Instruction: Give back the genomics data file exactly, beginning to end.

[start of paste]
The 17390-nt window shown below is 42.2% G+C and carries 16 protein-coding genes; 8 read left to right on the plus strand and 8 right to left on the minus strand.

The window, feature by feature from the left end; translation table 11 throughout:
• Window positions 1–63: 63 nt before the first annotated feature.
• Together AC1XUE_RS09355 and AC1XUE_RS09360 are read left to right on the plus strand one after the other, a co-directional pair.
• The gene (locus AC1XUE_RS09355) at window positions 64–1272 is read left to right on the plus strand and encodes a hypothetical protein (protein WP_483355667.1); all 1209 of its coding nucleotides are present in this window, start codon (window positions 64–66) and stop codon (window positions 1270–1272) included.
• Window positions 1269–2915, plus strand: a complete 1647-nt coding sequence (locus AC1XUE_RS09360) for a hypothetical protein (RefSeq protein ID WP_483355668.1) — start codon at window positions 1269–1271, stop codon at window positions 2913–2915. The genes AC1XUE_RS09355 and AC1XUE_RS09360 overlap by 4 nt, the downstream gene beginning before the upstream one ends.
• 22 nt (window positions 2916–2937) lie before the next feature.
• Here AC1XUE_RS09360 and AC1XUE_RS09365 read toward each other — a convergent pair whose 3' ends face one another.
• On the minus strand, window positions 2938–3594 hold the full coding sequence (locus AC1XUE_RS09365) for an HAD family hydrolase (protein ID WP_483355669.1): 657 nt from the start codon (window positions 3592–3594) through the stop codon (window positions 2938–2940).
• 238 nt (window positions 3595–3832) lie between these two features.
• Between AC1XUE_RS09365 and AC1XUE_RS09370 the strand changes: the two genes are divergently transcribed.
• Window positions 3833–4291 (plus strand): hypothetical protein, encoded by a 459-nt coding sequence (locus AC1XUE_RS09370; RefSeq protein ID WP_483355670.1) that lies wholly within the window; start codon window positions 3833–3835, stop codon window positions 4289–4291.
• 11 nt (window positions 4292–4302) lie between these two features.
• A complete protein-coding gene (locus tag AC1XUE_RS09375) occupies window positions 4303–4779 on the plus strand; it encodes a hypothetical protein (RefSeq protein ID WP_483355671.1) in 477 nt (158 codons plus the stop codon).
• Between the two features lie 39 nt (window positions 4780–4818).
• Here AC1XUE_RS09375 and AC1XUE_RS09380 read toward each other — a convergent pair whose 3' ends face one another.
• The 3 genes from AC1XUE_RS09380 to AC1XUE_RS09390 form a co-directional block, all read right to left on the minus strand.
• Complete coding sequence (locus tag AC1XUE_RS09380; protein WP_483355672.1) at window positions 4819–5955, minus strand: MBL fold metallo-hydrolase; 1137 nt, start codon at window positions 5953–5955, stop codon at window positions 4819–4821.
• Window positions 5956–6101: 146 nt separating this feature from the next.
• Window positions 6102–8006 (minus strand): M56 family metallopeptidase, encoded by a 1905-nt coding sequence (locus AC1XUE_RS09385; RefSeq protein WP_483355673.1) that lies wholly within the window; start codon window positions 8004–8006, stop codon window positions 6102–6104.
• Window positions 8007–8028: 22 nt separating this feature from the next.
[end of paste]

The 17390-nt window shown below is 42.2% G+C and carries 16 protein-coding genes; 8 read left to right on the plus strand and 8 right to left on the minus strand.

The window, feature by feature from the left end; translation table 11 throughout:
• Window positions 1–63: 63 nt before the first annotated feature.
• Together AC1XUE_RS09355 and AC1XUE_RS09360 are read left to right on the plus strand one after the other, a co-directional pair.
• The gene (locus AC1XUE_RS09355) at window positions 64–1272 is read left to right on the plus strand and encodes a hypothetical protein (protein WP_483355667.1); all 1209 of its coding nucleotides are present in this window, start codon (window positions 64–66) and stop codon (window positions 1270–1272) included.
• Window positions 1269–2915, plus strand: a complete 1647-nt coding sequence (locus AC1XUE_RS09360) for a hypothetical protein (RefSeq protein ID WP_483355668.1) — start codon at window positions 1269–1271, stop codon at window positions 2913–2915. The genes AC1XUE_RS09355 and AC1XUE_RS09360 overlap by 4 nt, the downstream gene beginning before the upstream one ends.
• 22 nt (window positions 2916–2937) lie before the next feature.
• Here AC1XUE_RS09360 and AC1XUE_RS09365 read toward each other — a convergent pair whose 3' ends face one another.
• On the minus strand, window positions 2938–3594 hold the full coding sequence (locus AC1XUE_RS09365) for an HAD family hydrolase (protein ID WP_483355669.1): 657 nt from the start codon (window positions 3592–3594) through the stop codon (window positions 2938–2940).
• 238 nt (window positions 3595–3832) lie between these two features.
• Between AC1XUE_RS09365 and AC1XUE_RS09370 the strand changes: the two genes are divergently transcribed.
• Window positions 3833–4291 (plus strand): hypothetical protein, encoded by a 459-nt coding sequence (locus AC1XUE_RS09370; RefSeq protein ID WP_483355670.1) that lies wholly within the window; start codon window positions 3833–3835, stop codon window positions 4289–4291.
• 11 nt (window positions 4292–4302) lie between these two features.
• A complete protein-coding gene (locus tag AC1XUE_RS09375) occupies window positions 4303–4779 on the plus strand; it encodes a hypothetical protein (RefSeq protein ID WP_483355671.1) in 477 nt (158 codons plus the stop codon).
• Between the two features lie 39 nt (window positions 4780–4818).
• Here AC1XUE_RS09375 and AC1XUE_RS09380 read toward each other — a convergent pair whose 3' ends face one another.
• The 3 genes from AC1XUE_RS09380 to AC1XUE_RS09390 form a co-directional block, all read right to left on the minus strand.
• Complete coding sequence (locus tag AC1XUE_RS09380; protein WP_483355672.1) at window positions 4819–5955, minus strand: MBL fold metallo-hydrolase; 1137 nt, start codon at window positions 5953–5955, stop codon at window positions 4819–4821.
• Window positions 5956–6101: 146 nt separating this feature from the next.
• Window positions 6102–8006 (minus strand): M56 family metallopeptidase, encoded by a 1905-nt coding sequence (locus AC1XUE_RS09385; RefSeq protein WP_483355673.1) that lies wholly within the window; start codon window positions 8004–8006, stop codon window positions 6102–6104.
• Window positions 8007–8028: 22 nt separating this feature from the next.